Time for another document!
This time, some examples of how evolutionary processes are being applied to a range of real world applications, in order to produce solutions to various problems. I think several of the regulars will regard this one with special relish:
Learn how in vitro evolution has been applied to such matters as hydrogen production for replacing fossil fuels in vehicles, and the development of a prototype for a safe HIV vaccine. Also learn how evolutionary algorithms were pressed into service to “design” a spacecraft antenna, which was flown on a real space mission and worked. Finally, enjoy seeing Joyce’s paper Darwinian Evolution On A Chip presented in full, and its ramifications for RNA World research.
I’ve had an idea for using evolution as a tool to treat antibiotic-resistant bacteria.
There are bacteriophage viruses that have been used to treat bacterial infections in many Eastern Bloc countries.
Practicality is limited, as the bacteriophage has to be perfectly matched to the bacteria that is causing the infection.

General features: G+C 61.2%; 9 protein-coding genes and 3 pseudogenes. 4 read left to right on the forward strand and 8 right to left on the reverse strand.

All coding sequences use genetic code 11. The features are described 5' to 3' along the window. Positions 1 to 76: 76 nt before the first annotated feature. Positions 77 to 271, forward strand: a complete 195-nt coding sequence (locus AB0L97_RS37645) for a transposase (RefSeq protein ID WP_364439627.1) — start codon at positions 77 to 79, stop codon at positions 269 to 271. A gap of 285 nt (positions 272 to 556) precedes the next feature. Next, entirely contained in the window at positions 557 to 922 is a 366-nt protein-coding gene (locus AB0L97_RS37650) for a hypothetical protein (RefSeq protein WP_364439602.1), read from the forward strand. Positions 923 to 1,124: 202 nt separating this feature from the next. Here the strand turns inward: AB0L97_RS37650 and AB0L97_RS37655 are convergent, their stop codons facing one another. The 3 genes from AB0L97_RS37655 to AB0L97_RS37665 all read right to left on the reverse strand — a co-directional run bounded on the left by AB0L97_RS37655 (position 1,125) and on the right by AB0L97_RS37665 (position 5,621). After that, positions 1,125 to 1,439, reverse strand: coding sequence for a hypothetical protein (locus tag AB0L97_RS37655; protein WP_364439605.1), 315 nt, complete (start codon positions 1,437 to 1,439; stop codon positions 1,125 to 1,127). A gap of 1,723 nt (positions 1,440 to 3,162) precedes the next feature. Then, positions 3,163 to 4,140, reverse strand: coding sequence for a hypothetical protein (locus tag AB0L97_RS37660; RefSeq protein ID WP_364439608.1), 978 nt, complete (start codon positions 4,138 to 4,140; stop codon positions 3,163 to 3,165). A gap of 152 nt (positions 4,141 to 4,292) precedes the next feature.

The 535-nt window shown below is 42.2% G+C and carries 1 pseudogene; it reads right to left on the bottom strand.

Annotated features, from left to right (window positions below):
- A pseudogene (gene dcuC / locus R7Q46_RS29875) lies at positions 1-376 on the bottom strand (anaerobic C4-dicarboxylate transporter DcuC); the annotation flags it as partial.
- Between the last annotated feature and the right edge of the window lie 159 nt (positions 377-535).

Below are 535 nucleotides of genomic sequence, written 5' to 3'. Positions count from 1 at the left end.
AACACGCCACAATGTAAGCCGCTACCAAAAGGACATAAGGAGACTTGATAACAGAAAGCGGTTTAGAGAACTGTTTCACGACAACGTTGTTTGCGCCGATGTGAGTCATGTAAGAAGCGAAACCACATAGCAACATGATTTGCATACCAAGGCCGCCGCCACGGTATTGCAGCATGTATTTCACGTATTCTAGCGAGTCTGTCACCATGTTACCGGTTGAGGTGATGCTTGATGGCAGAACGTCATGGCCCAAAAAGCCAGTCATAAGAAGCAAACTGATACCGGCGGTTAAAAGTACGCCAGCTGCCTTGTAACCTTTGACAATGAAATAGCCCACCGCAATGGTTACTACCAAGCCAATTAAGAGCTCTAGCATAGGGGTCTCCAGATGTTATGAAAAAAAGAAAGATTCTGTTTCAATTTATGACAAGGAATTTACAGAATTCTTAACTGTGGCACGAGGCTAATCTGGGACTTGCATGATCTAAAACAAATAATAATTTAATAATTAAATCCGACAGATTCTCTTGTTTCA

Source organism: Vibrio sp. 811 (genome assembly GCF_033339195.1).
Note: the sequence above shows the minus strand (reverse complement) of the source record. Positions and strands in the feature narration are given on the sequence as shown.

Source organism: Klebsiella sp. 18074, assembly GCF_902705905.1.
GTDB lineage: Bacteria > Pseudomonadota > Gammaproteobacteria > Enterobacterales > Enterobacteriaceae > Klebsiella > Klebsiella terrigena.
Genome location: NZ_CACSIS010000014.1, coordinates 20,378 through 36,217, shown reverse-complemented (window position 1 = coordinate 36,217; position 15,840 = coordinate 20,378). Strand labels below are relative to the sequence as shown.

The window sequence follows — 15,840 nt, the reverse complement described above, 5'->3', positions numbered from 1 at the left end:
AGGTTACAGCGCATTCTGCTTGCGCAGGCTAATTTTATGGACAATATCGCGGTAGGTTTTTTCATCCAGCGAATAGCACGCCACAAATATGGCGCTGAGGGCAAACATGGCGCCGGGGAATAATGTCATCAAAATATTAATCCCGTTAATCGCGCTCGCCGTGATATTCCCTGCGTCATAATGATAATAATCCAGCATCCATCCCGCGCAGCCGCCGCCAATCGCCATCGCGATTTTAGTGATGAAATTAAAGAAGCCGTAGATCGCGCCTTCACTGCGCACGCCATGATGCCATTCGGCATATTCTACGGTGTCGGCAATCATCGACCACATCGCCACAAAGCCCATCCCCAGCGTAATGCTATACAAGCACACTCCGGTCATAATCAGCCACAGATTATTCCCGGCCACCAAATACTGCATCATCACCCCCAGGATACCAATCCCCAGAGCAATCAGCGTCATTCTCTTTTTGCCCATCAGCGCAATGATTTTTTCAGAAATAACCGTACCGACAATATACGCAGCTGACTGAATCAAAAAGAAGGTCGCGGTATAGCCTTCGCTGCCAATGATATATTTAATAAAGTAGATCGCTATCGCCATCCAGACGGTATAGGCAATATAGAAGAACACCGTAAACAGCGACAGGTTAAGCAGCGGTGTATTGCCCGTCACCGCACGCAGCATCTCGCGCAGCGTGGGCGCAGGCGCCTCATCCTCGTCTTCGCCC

I wonder if I could cultivate a bacterial culture that is only similar to the bacteria causing the infection, expose this culture to the bacteriophage, then expose the culture to very moderate ionizing radiation, with the idea of causing haphazard random mutations in the bacteriophage virus.
Now, take a sample of the bacteriophages from this culture, and put it in a culture of the bacteria that is infecting the patient.
The idea is that there will be countless millions of virus particles with random mutations so, hopefully, a few may be able to infect the target bacteria. They will be the ones that survive, and then multiply.
So, we now have a bacteriophage that can infect the target bacteria, so we can administer it to the patient.
SO … you want me to grow mold out of my body while I’m stuck to the fridge???
Sure . . . although I wonder which part of your body is stuck to the fridge.
A better way of generating mutant bacteriophages, would be to subject the genomes thereof to replication using an error-prone polymerase, then inject the mutant DNA into your chosen bacteria, and let the bacteria themselves manufacture the mutant bacteriophages for you. In the age of CRISPR-Cas9 manipulation of the genome, this wouldn’t require a lot of effort in the laboratory.
Or you could just pray it goes away, just saying…